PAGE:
It’s safety first for Mumbai suburban trains (IANS Special)

New Delhi, July 23 : Overcrowded and often unsafe travel in Mumbai's suburban trains will now be smoother, secure and passenger friendly.

The Modi government is making all-out efforts to streamline operations of Mumbai's lifeline: the local trains which carry over 80 lakh commuters every day.

As per the government's mega plans for suburban railways, platforms would be extended to add more coaches in trains(from existing 12 to 16 bogies) and hi-technology signal system would be introduced to increase frequencies of the suburban trains.

For recurring 'trespassing deaths' on the tracks, 99.60 km of periphery walls have been erected along the railway lines and local stations.

Efforts are on to add more foot overbridges and escalators at stations identified as ones where accidental deaths are more likely to occur.

In an interview to IANS, Director General Railway Protection Force(RPF) Arun Kumar said that the Railways have been more concerned about accidental deaths resulting from trespassing, hitting electric poles and slipping between gaps in platforms and coaches.

"Fifty-two vulnerable points at different railway stations in Mumbai were identified by us where frequent accidents have been occurring.

The major cause of accidental deaths was trespassing on tracks. So we decided to add more FOBs(foot overbridges). In the past few months 32 FOBs, 42 escalators and 23 lifts have been added in Central and Western Railway stations while 36 FOBs, 72 escalators and 40 lifts are being constructed.

In addition, RPF has conducted 209 passenger awareness camps highlighting 'Dos and Don'ts' to avoid accidents," said Arun Kumar.

Considered as Mumbai's lifeline, the overcrowded suburban trains have often been blamed for accidents.

On an average more than 3,000 Mumbaikars fall prey to accidents on tracks. Between January and June 2019, 260 passengers died because of trespassing, 100 died after falling off trains and one person died after falling in the gap between platform and coach.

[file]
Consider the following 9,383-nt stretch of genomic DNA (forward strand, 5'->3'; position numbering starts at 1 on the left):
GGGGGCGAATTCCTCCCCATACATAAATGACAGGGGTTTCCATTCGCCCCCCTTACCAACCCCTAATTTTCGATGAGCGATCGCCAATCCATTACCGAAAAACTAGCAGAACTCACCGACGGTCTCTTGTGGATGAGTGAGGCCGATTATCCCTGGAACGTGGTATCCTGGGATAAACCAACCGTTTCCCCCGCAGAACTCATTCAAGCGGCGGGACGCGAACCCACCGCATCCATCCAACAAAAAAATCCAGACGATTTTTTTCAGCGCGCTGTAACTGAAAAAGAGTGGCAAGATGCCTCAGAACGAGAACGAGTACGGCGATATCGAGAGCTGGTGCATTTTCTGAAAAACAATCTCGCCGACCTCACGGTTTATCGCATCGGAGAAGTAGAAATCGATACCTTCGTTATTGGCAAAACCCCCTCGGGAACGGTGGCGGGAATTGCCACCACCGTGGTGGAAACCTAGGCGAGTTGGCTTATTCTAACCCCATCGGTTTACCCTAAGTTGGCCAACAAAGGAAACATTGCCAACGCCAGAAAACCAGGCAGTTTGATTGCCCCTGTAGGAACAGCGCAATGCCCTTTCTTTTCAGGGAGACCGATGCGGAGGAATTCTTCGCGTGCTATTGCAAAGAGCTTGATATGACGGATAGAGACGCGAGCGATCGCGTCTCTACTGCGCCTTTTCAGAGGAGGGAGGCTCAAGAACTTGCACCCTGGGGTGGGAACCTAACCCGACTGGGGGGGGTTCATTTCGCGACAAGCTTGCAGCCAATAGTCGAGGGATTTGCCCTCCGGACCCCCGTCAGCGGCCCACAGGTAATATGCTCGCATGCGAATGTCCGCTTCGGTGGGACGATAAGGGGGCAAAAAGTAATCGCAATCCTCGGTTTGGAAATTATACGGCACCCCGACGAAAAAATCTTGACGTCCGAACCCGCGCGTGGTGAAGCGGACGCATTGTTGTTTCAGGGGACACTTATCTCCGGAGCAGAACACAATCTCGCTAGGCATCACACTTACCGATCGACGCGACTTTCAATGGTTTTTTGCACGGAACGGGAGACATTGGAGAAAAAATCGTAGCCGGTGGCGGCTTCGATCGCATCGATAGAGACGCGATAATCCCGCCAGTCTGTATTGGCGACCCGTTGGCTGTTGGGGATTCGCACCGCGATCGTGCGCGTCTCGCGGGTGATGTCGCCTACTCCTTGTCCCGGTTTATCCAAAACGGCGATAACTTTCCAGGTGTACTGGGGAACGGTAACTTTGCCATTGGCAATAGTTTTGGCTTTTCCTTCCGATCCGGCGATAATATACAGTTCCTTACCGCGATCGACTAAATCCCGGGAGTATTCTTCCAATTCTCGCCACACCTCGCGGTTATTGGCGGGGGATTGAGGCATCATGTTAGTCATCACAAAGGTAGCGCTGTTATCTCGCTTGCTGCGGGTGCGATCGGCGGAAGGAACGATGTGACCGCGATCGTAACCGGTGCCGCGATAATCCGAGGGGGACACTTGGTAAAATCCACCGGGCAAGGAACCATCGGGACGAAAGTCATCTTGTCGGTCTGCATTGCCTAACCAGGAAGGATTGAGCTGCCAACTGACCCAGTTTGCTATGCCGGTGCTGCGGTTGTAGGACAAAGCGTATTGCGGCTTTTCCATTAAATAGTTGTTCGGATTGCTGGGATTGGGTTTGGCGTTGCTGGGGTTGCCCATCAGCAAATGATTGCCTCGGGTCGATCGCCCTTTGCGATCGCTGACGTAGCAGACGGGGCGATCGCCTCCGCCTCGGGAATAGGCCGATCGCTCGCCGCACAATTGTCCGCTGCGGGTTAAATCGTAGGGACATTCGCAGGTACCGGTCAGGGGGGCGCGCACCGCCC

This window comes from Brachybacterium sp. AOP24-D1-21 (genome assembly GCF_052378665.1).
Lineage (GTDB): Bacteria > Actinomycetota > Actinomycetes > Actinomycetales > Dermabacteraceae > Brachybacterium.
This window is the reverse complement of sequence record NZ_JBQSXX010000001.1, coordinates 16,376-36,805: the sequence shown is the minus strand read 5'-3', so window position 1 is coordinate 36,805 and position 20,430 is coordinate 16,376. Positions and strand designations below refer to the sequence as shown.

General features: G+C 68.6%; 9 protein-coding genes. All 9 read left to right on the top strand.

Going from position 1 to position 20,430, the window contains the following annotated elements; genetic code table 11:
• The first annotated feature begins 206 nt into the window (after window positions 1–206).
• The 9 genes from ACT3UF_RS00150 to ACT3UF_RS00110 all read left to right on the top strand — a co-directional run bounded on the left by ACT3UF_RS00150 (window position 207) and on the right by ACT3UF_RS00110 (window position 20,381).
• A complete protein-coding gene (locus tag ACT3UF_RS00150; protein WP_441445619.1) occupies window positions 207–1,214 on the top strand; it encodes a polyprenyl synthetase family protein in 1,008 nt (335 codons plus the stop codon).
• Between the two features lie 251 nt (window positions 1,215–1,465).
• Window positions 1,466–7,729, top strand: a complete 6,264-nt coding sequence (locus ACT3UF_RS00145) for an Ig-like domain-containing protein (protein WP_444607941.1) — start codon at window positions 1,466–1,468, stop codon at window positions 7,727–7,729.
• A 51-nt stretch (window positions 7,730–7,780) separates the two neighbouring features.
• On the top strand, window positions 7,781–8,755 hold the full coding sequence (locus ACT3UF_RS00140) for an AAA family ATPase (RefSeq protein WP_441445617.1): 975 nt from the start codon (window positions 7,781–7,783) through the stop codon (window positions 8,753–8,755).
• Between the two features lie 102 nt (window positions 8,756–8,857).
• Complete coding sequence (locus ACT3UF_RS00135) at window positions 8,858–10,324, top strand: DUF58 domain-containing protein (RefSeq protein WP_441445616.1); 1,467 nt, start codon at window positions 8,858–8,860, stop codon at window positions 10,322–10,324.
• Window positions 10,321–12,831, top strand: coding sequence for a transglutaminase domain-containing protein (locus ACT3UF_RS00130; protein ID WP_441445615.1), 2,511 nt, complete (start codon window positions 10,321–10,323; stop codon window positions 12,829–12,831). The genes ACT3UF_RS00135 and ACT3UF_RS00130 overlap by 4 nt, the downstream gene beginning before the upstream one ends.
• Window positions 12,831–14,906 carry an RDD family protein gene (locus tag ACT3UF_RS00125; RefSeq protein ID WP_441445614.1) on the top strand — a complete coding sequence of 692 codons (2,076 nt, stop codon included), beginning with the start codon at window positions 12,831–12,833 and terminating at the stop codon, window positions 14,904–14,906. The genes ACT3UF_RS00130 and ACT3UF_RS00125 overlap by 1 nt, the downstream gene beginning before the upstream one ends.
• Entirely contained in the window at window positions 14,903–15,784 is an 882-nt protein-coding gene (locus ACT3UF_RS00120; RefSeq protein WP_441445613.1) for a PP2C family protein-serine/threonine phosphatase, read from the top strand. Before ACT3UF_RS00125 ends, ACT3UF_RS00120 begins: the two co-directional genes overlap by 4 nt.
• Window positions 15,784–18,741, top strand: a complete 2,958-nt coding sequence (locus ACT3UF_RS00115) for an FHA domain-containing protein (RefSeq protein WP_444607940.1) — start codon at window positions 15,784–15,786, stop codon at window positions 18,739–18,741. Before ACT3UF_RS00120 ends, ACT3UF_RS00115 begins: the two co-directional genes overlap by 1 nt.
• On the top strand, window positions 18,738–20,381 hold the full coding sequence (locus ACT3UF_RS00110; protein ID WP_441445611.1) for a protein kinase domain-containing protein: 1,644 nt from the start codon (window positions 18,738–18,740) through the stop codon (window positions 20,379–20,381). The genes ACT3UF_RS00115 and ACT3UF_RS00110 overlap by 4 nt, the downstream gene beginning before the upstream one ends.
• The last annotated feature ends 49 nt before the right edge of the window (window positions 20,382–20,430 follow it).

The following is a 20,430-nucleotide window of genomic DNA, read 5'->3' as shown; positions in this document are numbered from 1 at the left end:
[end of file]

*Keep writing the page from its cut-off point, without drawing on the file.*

"In comparison to last year's figures, there has been a decrease of 23 per cent in deaths due to falling from train, 7 per cent decrease in trespassing and over 50 per cent in fall in gap between platform and coaches," said Arun Kumar, adding: "Yes, every life is precious to us.

And we are making all possible efforts to prevent such a loss."

Electric poles erected along railway tracks have also been a cause of accidents.

Between January and March 2018, 18 passengers died after they were hit by these poles.

"The Railways finally decided to remove the electric poles and opted for underground wiring.

During the last six months only one person has died after being hit by an electric pole. We are also trying to introduce the queue management system to control the rush of passengers, particularly during the peak hours," said Arun Kumar, a 1985 batch IPS officer.

The Railways are looking at the possibility of adding more coaches to the overcrowded local trains which now have fewer bogies as several railway platforms do not allow for longer trains.

The platforms would be extended to accommodate trains having around 16 coaches.

The height of platforms is being raised to prevent deaths from falling in the gap between platform and coach.

For the past couple of years, the Railways have been focusing on expediting infrastructure projects including maintenance work in key areas.

Government public sector undertakings have come forward to fund Railways for meeting its target.

"Railway Minister Piyush Goyal has been the source of our inspiration.

His efforts have enabled Railways to meet deadlines for completing important infrastructure projects," the DG said.



Source: IANS